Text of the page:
Lightroom Classic Ram Usage after sending to Photoshop

New Here ,
Aug 16, 2022 Aug 16, 2022

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Hi, 

I just recently returned to LR/PS after a foray into other apps (some are decent, but Adobe is Adobe).

 

Anyhow, I'm debating whether to go the Bridge/ACR/PS or LR/PS workflow.

 

I like LR for some of the extra features, but I'm noticing that when I send an image to Photoshop, the RAM usage on my M1 iMac for Lightroom goes from 1.8gb to like 5gb. This is very strange. It's even higher that Photoshop's usage after adding a few adjustment layers.

 

Does anyone have a solution or explanation as to why the Ram usage has that spike?

 

Thanks.

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Cross-app workflows , macOS

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Community Expert ,
Aug 18, 2022 Aug 18, 2022

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Only offering an educated guess here, not necessarily a definitive answer. When editing an image in Lightroom Classic, the edits are only in the catalog database as metadata, and if recently edited, in the Camera Raw cache for the Develop module.

 

When sending that image to Photoshop, the image and the current state of edits must be rasterized to pixels, as part of being converted to a Photoshop document. That process might require a little more memory, but possibly a larger amount of memory if the pixel dimensions of the image are larger or if there are many local adjustments to compile.

 

It might require less memory for it to be sent to Photoshop as a Smart Object, because then the rasterization is deferred.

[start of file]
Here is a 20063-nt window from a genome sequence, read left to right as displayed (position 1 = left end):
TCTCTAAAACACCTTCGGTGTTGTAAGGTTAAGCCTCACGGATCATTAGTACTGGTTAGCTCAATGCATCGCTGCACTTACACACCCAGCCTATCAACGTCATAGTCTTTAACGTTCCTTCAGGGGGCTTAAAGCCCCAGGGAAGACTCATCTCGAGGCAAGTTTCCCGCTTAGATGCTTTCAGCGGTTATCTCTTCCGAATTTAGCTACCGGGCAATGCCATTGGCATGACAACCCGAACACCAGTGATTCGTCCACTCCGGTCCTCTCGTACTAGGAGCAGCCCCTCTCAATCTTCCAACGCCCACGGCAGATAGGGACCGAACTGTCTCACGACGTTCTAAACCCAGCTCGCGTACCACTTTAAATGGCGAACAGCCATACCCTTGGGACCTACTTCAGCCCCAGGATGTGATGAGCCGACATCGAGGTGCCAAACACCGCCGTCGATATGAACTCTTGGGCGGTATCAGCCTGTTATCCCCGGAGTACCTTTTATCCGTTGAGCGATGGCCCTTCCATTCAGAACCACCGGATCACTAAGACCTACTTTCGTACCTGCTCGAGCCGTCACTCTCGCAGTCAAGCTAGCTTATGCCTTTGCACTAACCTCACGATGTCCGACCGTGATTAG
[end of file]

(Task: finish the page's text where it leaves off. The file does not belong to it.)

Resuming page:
I haven’t actually tested those, but it’s something for you to experiment with…if the amount of memory used varies with the pixel dimensions being sent, or depending on whether it’s sent as pixels or a Smart Object.

 

In the long run I don’t see a concern with temporary spikes in memory usage, because when I leave a Mac running for weeks between restarts, macOS seems to recover memory regularly, flushing data not recently used so that Memory Pressure does not continue climbing and can drop back down after a while.

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Community Expert ,
Aug 18, 2022 Aug 18, 2022

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I concur with Condrad's reply regarding LrC memory and how it is used/released.

 

Additionally, I would urge some caution with the workflow you finally adopt, especially as Bridge is still using Rosetta emulation.

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